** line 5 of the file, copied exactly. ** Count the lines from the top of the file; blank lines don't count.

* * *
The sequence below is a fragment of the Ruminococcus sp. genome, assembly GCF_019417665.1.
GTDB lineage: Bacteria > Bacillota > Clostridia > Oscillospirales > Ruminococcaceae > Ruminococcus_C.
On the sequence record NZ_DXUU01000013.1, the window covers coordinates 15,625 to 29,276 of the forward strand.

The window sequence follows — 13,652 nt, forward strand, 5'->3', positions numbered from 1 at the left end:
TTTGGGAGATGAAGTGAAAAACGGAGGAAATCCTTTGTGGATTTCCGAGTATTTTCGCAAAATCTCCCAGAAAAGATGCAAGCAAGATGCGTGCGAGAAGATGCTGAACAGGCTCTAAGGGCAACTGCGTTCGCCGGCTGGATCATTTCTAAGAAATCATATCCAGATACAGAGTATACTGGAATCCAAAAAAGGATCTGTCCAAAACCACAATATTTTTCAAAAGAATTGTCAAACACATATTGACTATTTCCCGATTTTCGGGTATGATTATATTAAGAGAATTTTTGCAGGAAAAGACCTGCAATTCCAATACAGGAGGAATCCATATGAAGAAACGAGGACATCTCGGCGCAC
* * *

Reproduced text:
TTTGGGAGATGAAGTGAAAAACGGAGGAAATCCTTTGTGGATTTCCGAGTATTTTCGCAAAATCTCCCAGAAAAGATGCAAGCAAGATGCGTGCGAGAAGATGCTGAACAGGCTCTAAGGGCAACTGCGTTCGCCGGCTGGATCATTTCTAAGAAATCATATCCAGATACAGAGTATACTGGAATCCAAAAAAGGATCTGTCCAAAACCACAATATTTTTCAAAAGAATTGTCAAACACATATTGACTATTTCCCGATTTTCGGGTATGATTATATTAAGAGAATTTTTGCAGGAAAAGACCTGCAATTCCAATACAGGAGGAATCCATATGAAGAAACGAGGACATCTCGGCGCAC